Penny Dockins’ collection of nearly 90 Christmas mice recently scurried out of storage and is ready for the upcoming holiday season. — The Holyoke Enterprise | Johnson Publications
Step aside, forks! Approximately 400 spoons are here to stay at Penny Dockins’ home. — The Holyoke Enterprise | Johnson Publications
After cutting her teapot collection in half, Penny Dockins still has almost 300 unique pieces. — The Holyoke Enterprise | Johnson Publications
Dockins ready for a merry Christmouse
Editor’s Note: This is part of a series about local residents and their unique collections.
’Twas the night before Christmas, when all through the house, not a creature was stirring, not even a mouse.
But the same cannot be said of Penny Dockins’ house, where the mice have been plenty busy stirring up their own Christmas charm.
From a tradition that started 40 years ago, Dockins has collected nearly 90 Christmas mice and is always looking to add more to her collection every year.
While many people have their own Christmas collections, the fact that this one is mice makes it “something different,” said Dockins.
It all started around 1980 when the three girls in Dockins’ household, including daughter Misty, got to pick out something special for the holiday. All three picked Christmas mice, and the collection has snowballed ever since.
Most of the mice are small figurines or ornaments, making them easy to get out of storage every year in anticipation for the Christmas season. Dockins unpacked them last week at her new home at SunSet View in Holyoke, giving her a chance to look over each one.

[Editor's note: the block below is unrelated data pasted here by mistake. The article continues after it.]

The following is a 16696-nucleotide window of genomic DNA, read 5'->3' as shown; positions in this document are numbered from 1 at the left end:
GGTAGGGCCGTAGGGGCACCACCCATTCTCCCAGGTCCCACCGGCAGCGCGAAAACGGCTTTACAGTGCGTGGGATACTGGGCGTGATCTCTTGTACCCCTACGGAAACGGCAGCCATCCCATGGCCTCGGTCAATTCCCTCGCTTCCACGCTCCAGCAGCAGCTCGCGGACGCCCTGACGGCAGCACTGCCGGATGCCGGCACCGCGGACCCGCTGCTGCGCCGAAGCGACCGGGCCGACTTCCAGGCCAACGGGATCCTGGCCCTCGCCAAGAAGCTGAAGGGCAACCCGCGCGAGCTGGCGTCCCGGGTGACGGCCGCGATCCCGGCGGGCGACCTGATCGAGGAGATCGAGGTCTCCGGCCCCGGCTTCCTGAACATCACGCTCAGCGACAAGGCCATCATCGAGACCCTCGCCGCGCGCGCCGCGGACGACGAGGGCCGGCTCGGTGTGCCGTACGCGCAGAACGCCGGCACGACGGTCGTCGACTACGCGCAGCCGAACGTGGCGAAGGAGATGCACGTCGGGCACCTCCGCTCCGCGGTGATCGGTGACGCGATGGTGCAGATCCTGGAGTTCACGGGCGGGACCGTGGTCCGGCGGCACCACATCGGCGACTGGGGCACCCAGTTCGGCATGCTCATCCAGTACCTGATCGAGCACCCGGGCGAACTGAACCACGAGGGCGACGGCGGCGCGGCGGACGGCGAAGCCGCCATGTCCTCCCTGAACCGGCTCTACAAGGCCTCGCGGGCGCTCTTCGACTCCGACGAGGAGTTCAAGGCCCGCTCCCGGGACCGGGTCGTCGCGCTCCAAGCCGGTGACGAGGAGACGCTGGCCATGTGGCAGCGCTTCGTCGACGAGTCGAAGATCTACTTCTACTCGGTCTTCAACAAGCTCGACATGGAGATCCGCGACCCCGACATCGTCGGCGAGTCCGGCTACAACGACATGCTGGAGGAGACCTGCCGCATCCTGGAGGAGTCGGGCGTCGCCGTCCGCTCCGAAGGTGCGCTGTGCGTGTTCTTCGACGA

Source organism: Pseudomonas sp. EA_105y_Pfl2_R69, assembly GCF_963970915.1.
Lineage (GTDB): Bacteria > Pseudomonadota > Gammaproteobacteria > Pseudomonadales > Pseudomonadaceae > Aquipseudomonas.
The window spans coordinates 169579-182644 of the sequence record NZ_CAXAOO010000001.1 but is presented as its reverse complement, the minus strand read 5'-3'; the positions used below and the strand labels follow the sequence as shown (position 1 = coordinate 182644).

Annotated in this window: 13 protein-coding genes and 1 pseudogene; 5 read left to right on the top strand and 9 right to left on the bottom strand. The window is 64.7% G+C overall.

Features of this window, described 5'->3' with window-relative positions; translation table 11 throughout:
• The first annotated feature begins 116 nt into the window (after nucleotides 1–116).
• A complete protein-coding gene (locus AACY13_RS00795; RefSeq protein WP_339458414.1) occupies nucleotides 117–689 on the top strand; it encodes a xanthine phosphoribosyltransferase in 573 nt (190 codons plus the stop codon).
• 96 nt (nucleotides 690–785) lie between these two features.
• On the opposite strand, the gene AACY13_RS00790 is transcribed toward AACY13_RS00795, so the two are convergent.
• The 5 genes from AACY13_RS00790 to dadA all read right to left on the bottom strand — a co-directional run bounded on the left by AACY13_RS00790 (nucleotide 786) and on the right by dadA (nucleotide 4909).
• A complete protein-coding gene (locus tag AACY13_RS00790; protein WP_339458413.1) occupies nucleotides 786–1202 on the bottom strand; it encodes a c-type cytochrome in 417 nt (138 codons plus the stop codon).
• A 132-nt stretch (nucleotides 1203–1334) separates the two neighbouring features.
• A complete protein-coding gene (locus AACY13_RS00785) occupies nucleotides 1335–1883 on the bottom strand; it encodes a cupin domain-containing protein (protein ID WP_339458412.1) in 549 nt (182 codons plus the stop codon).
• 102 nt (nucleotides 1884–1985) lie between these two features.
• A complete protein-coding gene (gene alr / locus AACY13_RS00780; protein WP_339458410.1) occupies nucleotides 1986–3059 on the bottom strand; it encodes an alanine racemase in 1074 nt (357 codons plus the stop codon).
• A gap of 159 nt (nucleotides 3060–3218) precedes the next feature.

Dockins pointed to one mouse in particular — a stuffed animal with a plaid coat and striped scarf — that she says is her favorite. She snatched it from a prize table after getting a strike at a holiday bowling party.
She’s also got Santa mice, elf mice, caroling mice, sledding mice and much more.
Soon her mice will be joined by Dockins’ extensive Santa collection, something that started around 1990 when her daughter bought her a tall Santa as a Christmas gift.
Hundreds of spoons, teapots on display year-round
Dockins’ philosophy on collections is that she doesn’t want to collect something if she can’t have it out on display. “I want people to enjoy them,” she said.
When walking into her home, it’s evident she’s not just a Christmas collector.
Lining the walls is a collection of approximately 400 spoons. Most of them tell a story, whether it’s a souvenir from a fun trip, a history lesson of the 13 colonies or a unique depiction of the U.S. presidents. Dockins’ favorite is a spoon set with a different cabin scene for each month of the year.
The collection dates back to Dockins’ high school days in the 1960s when her mom and grandma went on a trip to California and brought back something special for Dockins and her siblings. Those three spoons from the Golden State jump-started a hobby that would last a lifetime.
Also dotting Dockins’ shelves are teapots — nearly 300 of them.
The collection was actually double that size, but Dockins made the tough, heartbreaking decision to downsize before her recent move. She carefully sorted through the collection, parting ways with the ones that didn’t have as much sentimental value to her.
At the top of the list of special teapots is a wooden one that was a gift from the Methodist church where she used to work. Three more special ones are teapots she inherited from her two grandmas and a great-aunt. Those three are what started her collection in the mid-1980s.
Ironically, Dockins doesn’t often sit down to a cup of tea with one of her teapots, but she makes sure her collections stay in pristine condition with a once-a-year deep clean — no easy task with hundreds of items on display.
For all four of her collections, Dockins keeps an eye out for interesting pieces while traveling, at garage sales or in collection catalogs. And part of the fun is that friends and family can help contribute by giving her something special they found on their own travels.